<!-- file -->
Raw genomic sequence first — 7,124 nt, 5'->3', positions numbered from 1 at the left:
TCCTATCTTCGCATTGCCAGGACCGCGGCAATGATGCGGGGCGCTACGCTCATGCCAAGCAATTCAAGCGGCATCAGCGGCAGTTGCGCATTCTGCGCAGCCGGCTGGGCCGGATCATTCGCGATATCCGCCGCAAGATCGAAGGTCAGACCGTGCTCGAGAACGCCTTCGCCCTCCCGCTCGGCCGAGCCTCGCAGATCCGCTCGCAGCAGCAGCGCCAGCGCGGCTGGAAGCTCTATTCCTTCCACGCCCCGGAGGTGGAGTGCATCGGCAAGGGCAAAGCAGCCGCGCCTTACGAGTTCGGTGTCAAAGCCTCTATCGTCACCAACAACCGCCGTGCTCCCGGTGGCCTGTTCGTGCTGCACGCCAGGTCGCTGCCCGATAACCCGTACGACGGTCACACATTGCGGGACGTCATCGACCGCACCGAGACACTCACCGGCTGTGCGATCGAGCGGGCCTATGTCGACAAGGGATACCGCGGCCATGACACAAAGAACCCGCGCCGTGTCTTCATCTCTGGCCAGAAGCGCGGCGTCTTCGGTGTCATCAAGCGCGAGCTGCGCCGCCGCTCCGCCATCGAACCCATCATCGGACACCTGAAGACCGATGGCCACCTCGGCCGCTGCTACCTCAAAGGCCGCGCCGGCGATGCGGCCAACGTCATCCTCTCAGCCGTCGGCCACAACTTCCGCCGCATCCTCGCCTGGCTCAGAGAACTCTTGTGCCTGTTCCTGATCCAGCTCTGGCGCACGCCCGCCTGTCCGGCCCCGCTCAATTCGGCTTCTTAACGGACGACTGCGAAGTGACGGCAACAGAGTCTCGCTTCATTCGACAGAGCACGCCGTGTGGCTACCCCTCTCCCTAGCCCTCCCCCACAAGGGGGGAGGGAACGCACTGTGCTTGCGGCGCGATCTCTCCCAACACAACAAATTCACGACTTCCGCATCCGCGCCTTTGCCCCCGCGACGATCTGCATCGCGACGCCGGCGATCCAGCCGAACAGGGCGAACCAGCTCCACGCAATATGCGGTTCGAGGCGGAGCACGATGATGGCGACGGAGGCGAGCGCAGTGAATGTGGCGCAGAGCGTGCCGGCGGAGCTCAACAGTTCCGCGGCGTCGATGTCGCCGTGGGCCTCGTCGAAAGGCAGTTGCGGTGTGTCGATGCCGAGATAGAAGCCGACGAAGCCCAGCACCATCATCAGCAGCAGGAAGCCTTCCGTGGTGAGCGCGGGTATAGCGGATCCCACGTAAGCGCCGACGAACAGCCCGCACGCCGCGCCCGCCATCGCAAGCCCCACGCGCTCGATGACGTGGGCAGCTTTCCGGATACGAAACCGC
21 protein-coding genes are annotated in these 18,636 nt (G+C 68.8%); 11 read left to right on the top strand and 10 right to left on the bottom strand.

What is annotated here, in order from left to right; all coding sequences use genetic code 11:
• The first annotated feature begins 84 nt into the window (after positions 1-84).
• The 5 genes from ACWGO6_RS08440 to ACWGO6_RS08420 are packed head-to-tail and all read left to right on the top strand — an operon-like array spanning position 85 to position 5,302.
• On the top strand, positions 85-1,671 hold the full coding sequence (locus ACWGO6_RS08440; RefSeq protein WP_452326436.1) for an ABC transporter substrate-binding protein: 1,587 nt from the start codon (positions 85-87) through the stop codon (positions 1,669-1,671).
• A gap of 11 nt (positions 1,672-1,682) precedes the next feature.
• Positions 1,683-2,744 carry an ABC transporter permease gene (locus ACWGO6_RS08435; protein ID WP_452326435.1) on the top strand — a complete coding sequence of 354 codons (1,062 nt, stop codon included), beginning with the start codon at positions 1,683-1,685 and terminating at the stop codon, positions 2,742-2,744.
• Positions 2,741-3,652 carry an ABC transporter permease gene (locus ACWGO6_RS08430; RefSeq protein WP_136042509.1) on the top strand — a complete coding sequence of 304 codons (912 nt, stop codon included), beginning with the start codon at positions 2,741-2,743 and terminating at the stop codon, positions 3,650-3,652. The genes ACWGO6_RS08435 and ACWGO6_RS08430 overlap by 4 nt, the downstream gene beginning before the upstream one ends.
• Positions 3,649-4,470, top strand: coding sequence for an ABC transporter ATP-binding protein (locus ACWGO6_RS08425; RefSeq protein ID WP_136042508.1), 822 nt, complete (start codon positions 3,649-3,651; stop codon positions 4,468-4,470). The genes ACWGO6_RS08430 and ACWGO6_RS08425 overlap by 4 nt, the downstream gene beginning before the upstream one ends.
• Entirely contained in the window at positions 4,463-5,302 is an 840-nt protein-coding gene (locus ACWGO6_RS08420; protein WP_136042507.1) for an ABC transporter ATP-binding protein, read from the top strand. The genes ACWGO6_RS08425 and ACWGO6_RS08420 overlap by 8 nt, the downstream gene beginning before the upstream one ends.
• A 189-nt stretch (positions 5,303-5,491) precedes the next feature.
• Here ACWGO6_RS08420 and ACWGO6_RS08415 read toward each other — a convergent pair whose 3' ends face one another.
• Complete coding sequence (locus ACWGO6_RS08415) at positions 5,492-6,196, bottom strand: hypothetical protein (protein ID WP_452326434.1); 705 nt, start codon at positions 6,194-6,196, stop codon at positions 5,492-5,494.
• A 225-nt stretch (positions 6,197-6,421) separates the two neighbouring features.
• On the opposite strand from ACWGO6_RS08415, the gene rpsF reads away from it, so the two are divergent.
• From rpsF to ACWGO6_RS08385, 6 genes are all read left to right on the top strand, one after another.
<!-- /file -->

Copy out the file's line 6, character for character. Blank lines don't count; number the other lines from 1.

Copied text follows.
• The 5 genes from ACWGO6_RS08440 to ACWGO6_RS08420 are packed head-to-tail and all read left to right on the top strand — an operon-like array spanning position 85 to position 5,302.